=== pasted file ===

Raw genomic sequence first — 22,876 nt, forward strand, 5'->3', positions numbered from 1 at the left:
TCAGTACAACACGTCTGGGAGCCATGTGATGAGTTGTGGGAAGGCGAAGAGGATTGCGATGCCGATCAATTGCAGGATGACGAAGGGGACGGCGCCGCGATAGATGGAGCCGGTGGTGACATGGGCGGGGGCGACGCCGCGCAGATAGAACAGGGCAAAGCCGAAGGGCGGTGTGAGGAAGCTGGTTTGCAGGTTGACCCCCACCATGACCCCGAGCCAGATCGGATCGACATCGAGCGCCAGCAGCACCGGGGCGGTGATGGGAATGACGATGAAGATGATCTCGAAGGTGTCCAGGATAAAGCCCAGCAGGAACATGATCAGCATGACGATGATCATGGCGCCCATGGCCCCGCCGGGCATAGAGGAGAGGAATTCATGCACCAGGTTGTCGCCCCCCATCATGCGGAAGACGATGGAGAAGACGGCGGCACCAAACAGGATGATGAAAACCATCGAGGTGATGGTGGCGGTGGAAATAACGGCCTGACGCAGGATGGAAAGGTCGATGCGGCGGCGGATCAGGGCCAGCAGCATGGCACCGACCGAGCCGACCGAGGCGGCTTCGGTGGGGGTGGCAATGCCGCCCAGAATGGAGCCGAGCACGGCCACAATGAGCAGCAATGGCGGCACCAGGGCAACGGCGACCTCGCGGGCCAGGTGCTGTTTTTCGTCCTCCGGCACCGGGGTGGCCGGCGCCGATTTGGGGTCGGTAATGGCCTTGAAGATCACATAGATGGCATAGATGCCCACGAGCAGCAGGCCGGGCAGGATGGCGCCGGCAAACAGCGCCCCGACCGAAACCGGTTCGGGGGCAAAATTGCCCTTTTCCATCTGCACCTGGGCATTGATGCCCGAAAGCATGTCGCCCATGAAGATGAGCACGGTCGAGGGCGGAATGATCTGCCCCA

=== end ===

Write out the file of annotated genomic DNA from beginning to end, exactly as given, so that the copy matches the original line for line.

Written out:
Raw genomic sequence first — 22,876 nt, forward strand, 5'->3', positions numbered from 1 at the left:
TCAGTACAACACGTCTGGGAGCCATGTGATGAGTTGTGGGAAGGCGAAGAGGATTGCGATGCCGATCAATTGCAGGATGACGAAGGGGACGGCGCCGCGATAGATGGAGCCGGTGGTGACATGGGCGGGGGCGACGCCGCGCAGATAGAACAGGGCAAAGCCGAAGGGCGGTGTGAGGAAGCTGGTTTGCAGGTTGACCCCCACCATGACCCCGAGCCAGATCGGATCGACATCGAGCGCCAGCAGCACCGGGGCGGTGATGGGAATGACGATGAAGATGATCTCGAAGGTGTCCAGGATAAAGCCCAGCAGGAACATGATCAGCATGACGATGATCATGGCGCCCATGGCCCCGCCGGGCATAGAGGAGAGGAATTCATGCACCAGGTTGTCGCCCCCCATCATGCGGAAGACGATGGAGAAGACGGCGGCACCAAACAGGATGATGAAAACCATCGAGGTGATGGTGGCGGTGGAAATAACGGCCTGACGCAGGATGGAAAGGTCGATGCGGCGGCGGATCAGGGCCAGCAGCATGGCACCGACCGAGCCGACCGAGGCGGCTTCGGTGGGGGTGGCAATGCCGCCCAGAATGGAGCCGAGCACGGCCACAATGAGCAGCAATGGCGGCACCAGGGCAACGGCGACCTCGCGGGCCAGGTGCTGTTTTTCGTCCTCCGGCACCGGGGTGGCCGGCGCCGATTTGGGGTCGGTAATGGCCTTGAAGATCACATAGATGGCATAGATGCCCACGAGCAGCAGGCCGGGCAGGATGGCGCCGGCAAACAGCGCCCCGACCGAAACCGGTTCGGGGGCAAAATTGCCCTTTTCCATCTGCACCTGGGCATTGATGCCCGAAAGCATGTCGCCCATGAAGATGAGCACGGTCGAGGGCGGAATGATCTGCCCCA